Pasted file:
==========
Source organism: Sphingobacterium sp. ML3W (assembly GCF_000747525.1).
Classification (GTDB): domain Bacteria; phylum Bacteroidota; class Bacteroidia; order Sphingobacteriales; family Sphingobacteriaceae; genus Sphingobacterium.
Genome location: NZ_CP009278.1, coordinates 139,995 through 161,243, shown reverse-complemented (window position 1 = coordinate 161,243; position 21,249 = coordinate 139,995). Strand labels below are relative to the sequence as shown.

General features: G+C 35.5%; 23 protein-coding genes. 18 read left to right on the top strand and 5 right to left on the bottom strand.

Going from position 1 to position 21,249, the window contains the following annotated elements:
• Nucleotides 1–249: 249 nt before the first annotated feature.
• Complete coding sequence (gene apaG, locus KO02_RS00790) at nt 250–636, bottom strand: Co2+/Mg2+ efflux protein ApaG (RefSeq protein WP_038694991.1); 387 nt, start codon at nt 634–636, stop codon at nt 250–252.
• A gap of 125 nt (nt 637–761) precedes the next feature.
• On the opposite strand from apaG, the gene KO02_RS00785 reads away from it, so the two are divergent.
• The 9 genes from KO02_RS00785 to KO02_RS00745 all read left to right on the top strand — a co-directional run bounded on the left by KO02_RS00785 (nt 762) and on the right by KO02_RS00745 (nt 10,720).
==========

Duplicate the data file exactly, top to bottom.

Source organism: Sphingobacterium sp. ML3W (assembly GCF_000747525.1).
Classification (GTDB): domain Bacteria; phylum Bacteroidota; class Bacteroidia; order Sphingobacteriales; family Sphingobacteriaceae; genus Sphingobacterium.
Genome location: NZ_CP009278.1, coordinates 139,995 through 161,243, shown reverse-complemented (window position 1 = coordinate 161,243; position 21,249 = coordinate 139,995). Strand labels below are relative to the sequence as shown.

General features: G+C 35.5%; 23 protein-coding genes. 18 read left to right on the top strand and 5 right to left on the bottom strand.

Going from position 1 to position 21,249, the window contains the following annotated elements:
• Nucleotides 1–249: 249 nt before the first annotated feature.
• Complete coding sequence (gene apaG, locus KO02_RS00790) at nt 250–636, bottom strand: Co2+/Mg2+ efflux protein ApaG (RefSeq protein WP_038694991.1); 387 nt, start codon at nt 634–636, stop codon at nt 250–252.
• A gap of 125 nt (nt 637–761) precedes the next feature.
• On the opposite strand from apaG, the gene KO02_RS00785 reads away from it, so the two are divergent.
• The 9 genes from KO02_RS00785 to KO02_RS00745 all read left to right on the top strand — a co-directional run bounded on the left by KO02_RS00785 (nt 762) and on the right by KO02_RS00745 (nt 10,720).